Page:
Memphis Mayor Willie Herenton said he has turned down offers of lucrative private-sector jobs in exchange for not seeking a fifth term, according to a newspaper report.
Herenton, 67, told The Commercial Appeal he's had three offers so far that were designed to keep him from running for re-election in October.
Herenton defeated incumbent Dick Hackett by 142 votes in 1991 to become Memphis' first elected black mayor.
"I never took this position of leadership to make money. I know what the salary is. I'm comfortable with that salary," Herenton said of his $160,000 salary.
He said he was offended by the offers, one of which was to take over his alma mater, LeMoyne-Owen College, a private historically black college.
Two other offers made in the past two months involved taking "senior-level positions in corporations," Herenton said, but declined to elaborate.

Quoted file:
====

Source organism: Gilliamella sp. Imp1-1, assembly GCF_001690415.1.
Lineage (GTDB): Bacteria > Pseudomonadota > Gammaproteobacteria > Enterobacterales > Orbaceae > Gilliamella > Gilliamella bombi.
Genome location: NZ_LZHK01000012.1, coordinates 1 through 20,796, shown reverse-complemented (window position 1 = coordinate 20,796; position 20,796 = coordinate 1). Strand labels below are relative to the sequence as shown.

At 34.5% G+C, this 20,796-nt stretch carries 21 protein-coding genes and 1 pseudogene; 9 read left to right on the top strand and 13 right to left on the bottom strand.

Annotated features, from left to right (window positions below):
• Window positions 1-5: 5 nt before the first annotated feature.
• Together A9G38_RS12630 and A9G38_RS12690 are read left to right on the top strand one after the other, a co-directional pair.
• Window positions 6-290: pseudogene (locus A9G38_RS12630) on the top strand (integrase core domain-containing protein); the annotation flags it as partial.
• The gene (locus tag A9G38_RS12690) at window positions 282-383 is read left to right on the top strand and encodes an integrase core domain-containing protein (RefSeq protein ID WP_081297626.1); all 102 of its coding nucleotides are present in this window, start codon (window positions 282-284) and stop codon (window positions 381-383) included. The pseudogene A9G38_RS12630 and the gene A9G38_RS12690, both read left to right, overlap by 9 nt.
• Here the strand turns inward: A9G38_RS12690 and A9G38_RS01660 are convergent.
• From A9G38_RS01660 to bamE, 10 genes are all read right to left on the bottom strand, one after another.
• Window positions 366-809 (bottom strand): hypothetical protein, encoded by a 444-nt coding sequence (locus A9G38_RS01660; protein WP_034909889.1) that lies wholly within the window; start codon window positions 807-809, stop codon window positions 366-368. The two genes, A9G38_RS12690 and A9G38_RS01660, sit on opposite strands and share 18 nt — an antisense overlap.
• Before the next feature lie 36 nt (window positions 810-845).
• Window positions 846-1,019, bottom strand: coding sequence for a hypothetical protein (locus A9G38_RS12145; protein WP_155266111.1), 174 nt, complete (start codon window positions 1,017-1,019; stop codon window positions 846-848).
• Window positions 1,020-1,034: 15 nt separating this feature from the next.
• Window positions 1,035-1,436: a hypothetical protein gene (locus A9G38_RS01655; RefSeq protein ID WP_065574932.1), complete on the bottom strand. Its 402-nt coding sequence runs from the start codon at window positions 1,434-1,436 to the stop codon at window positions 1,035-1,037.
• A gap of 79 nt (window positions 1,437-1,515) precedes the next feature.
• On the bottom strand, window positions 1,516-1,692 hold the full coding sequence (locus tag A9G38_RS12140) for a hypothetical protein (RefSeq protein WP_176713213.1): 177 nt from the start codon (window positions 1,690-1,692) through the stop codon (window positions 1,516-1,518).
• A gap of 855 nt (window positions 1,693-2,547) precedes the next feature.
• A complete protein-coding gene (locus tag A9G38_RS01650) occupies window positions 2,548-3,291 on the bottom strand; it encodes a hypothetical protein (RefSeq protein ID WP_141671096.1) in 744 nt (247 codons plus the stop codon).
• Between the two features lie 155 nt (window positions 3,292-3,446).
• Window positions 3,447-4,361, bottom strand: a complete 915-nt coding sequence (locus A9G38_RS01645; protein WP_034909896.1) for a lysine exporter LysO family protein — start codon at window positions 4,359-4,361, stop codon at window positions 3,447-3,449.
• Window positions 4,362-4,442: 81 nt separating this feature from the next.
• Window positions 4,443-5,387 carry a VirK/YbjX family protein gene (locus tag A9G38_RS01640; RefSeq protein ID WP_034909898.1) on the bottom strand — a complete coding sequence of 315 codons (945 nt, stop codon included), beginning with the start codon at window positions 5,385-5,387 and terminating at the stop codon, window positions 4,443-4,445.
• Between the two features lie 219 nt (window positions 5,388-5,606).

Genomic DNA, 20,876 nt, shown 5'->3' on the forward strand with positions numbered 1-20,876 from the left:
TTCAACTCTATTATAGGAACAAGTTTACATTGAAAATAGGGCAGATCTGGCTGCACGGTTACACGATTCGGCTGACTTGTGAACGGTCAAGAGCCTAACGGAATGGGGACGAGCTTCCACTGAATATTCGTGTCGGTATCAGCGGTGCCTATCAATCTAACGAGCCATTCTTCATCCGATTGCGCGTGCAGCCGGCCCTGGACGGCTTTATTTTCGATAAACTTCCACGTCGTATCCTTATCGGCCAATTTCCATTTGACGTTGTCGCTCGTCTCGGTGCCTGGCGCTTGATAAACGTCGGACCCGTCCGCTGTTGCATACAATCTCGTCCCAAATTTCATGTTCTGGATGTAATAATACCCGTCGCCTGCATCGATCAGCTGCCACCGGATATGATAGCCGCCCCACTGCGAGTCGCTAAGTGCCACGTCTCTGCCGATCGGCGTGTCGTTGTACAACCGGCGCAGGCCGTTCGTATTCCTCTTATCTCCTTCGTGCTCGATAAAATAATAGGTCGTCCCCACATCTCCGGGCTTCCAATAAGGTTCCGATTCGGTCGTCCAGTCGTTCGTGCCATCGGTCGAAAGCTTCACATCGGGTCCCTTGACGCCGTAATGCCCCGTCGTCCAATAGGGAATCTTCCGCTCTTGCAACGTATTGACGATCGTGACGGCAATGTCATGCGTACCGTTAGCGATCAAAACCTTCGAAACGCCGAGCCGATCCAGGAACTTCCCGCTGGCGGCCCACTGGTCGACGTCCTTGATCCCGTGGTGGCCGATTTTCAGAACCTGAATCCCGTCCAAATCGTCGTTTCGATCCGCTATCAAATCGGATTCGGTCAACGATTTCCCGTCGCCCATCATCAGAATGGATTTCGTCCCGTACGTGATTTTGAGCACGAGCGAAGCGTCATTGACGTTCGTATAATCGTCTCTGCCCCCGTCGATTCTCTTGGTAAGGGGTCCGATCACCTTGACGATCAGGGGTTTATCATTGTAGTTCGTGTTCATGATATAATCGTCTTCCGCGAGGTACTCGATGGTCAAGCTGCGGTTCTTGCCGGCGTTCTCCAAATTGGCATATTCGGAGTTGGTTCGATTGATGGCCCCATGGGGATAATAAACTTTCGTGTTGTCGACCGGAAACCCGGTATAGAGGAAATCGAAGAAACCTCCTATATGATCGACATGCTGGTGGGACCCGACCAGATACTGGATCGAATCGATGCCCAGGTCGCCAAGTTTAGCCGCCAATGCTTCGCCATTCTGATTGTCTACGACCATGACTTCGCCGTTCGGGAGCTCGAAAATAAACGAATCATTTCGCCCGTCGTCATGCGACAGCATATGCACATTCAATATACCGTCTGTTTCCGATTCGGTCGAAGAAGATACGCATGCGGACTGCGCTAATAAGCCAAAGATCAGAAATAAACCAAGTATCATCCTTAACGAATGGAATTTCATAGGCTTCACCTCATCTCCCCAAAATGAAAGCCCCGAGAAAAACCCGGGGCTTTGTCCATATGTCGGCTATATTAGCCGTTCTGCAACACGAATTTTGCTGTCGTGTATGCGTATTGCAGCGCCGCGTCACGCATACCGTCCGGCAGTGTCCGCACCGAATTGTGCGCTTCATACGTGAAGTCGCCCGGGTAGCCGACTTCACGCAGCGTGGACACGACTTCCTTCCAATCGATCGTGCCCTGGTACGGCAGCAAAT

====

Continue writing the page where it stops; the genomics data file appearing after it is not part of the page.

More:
"For someone to offer me inducements - which to me borders on bribes because they're trying to influence my political decisions on the basis of (offering) positions and money to not run for mayor - I find that very offensive," Herenton said.
Political experts say Herenton faces a much tougher mayor's race after cruising through easy re-elections.
He has grown vulnerable after personal and professional missteps, including announcing in 2005 he fathered a child born to a former girlfriend half his age.
"To some extent longevity is an issue," said Memphis political consultant John Bakke, who has supported Herenton in the past, but is now working for City Councilwoman Carol Chumney's mayoral campaign.
"Even people who like the mayor and think he's done a good job are concerned about problems that stem from being in office so long," Bakke said.
But Herenton said he operates differently than other politicians.
"Some people operate on being liked. I operate on being an effective leader," Herenton said. "And I'm not trying to please everybody."